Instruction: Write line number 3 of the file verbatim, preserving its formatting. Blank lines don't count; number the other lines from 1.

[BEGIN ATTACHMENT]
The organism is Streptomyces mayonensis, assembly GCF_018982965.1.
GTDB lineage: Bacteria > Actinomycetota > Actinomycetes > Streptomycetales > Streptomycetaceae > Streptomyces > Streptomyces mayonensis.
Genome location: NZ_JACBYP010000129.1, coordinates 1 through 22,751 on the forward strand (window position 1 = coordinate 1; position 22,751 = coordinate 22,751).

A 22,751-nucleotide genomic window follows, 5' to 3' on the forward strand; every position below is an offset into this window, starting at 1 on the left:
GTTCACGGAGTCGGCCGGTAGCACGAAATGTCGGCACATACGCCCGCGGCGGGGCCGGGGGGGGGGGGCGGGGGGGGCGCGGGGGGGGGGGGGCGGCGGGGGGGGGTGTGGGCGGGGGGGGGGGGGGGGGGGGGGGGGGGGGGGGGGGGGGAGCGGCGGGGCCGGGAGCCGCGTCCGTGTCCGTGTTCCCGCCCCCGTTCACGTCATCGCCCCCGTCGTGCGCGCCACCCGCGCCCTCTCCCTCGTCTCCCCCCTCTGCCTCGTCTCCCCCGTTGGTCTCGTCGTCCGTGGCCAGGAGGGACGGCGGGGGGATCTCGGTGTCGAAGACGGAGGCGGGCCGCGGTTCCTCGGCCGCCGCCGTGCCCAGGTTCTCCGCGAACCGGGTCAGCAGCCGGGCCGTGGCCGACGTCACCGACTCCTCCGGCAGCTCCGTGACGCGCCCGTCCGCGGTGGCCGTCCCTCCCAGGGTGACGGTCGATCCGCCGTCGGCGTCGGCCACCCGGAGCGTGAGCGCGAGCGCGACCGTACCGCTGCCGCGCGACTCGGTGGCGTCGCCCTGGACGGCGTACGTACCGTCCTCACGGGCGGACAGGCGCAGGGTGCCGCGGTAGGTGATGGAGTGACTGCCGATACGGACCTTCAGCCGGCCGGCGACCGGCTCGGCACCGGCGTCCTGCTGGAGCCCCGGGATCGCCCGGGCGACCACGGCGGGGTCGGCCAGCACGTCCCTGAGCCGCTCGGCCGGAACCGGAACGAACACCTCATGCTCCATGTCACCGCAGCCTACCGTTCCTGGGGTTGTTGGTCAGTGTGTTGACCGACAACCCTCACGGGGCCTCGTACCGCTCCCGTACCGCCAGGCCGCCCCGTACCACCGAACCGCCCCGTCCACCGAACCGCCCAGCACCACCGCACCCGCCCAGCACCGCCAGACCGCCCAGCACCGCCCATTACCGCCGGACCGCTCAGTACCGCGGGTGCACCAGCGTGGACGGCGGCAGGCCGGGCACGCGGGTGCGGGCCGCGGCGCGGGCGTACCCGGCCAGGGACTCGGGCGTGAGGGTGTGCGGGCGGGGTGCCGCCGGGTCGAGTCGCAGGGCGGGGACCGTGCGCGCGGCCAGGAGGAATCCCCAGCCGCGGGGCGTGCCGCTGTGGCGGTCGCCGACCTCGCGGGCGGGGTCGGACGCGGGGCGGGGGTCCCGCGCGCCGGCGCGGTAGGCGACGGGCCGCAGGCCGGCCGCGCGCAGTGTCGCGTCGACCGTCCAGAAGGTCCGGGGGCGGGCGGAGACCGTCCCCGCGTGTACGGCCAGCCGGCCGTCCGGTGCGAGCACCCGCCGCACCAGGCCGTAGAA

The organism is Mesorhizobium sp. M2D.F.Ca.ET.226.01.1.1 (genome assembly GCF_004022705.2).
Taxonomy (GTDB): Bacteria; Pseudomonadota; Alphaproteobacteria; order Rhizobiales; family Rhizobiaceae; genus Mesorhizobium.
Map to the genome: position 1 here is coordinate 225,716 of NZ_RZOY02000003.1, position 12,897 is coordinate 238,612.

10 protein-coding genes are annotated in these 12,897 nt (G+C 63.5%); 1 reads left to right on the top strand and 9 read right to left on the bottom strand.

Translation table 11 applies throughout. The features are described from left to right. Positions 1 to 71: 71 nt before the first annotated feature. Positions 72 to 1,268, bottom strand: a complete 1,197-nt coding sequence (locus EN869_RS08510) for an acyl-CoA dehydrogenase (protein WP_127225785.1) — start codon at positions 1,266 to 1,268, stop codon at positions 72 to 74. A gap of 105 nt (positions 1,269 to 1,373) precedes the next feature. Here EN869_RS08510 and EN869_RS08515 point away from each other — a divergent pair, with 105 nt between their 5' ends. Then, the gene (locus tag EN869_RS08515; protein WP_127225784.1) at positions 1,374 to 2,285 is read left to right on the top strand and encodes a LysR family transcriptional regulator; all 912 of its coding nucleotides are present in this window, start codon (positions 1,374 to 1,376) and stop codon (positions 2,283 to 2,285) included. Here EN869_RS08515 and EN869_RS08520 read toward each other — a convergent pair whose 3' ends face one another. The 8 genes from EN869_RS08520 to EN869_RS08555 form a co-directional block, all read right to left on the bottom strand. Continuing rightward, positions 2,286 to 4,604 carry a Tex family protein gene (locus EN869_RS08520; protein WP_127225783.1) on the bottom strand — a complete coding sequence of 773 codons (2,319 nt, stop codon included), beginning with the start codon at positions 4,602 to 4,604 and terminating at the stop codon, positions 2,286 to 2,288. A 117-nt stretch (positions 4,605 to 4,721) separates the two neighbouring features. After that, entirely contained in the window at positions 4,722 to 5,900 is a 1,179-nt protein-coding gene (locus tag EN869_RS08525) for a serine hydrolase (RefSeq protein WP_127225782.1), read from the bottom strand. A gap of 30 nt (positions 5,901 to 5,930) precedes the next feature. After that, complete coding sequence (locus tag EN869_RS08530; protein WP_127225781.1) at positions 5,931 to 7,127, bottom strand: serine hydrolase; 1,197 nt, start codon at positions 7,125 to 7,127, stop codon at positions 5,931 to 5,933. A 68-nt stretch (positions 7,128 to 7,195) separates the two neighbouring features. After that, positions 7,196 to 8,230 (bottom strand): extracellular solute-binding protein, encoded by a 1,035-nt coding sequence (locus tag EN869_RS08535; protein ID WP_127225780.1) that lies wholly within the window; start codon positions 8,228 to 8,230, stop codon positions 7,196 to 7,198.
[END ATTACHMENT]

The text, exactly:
Genome location: NZ_JACBYP010000129.1, coordinates 1 through 22,751 on the forward strand (window position 1 = coordinate 1; position 22,751 = coordinate 22,751).